David Murray argues with wisdom from great writers and editors of past and present
It’s a rainy day in Chicago. I’m bored at my computer. I’m looking for inspiration. I look through employee publications. I look at some stupid blogs. I look out the window. Finally, I look to my betters—great writers and editors—in hopes their wisdom will get me going. I should know better. I don’t like writers. I never have. Immediately, we start to bicker.
“I don’t wait for moods,” says Pearl S. Buck. “You accomplish nothing if you do that. Your mind must know it has got to get down to work.”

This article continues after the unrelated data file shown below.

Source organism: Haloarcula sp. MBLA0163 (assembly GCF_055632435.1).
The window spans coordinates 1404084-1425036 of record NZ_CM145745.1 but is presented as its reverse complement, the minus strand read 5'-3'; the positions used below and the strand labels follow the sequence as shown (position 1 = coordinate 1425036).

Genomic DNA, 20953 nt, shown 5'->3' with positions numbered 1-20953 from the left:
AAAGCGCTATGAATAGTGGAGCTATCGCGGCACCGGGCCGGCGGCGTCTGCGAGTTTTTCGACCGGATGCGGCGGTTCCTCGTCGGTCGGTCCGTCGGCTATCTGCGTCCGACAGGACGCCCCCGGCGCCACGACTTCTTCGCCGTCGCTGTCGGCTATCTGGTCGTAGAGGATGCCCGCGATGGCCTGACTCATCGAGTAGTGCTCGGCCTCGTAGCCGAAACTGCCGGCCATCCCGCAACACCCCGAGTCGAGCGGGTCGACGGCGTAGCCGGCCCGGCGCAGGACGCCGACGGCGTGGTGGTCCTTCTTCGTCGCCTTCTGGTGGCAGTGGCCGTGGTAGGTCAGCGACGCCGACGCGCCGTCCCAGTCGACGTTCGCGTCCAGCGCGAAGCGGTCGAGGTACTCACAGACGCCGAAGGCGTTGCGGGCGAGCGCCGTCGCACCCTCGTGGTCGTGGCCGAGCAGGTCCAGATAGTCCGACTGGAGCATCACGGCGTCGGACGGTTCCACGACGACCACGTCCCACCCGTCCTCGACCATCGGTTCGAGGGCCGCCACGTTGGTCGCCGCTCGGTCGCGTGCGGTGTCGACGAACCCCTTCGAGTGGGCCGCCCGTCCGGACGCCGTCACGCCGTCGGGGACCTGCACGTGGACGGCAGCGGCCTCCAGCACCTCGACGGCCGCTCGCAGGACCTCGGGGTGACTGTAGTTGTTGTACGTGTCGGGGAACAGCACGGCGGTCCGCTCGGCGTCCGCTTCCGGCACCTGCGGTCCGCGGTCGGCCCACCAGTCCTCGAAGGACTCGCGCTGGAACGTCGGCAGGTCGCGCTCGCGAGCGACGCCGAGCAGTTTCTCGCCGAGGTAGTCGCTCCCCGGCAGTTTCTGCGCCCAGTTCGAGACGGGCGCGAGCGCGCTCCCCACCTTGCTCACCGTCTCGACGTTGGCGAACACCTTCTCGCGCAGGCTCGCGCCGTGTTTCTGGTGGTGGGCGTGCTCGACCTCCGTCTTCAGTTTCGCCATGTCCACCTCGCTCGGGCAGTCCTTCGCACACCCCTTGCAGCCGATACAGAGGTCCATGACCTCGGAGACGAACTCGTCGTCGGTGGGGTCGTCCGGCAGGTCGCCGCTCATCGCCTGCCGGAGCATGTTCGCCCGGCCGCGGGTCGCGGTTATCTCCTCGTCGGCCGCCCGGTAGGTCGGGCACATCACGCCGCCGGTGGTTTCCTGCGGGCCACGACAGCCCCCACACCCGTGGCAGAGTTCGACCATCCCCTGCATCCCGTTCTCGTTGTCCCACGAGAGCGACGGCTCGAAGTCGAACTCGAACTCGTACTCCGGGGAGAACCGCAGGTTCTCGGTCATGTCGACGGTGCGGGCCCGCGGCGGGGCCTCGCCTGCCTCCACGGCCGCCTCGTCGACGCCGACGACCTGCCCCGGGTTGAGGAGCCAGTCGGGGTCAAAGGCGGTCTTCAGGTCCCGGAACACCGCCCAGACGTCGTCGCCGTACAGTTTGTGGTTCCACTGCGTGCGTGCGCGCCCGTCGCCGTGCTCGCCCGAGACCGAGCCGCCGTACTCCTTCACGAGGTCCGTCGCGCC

My mind knows that. Something must be wrong with my stupid fingers.
“Write only if you cannot live without writing,” Elie Wiesel says.
Write only if you cannot find a more reliable way to make a living, I retort, thinking maybe I should start smoking again.
Somerset Maugham chimes in with his usual helpful b.s.: “There are three rules to writing fiction. Unfortunately, no one knows what they are.”
What a knee-slapper.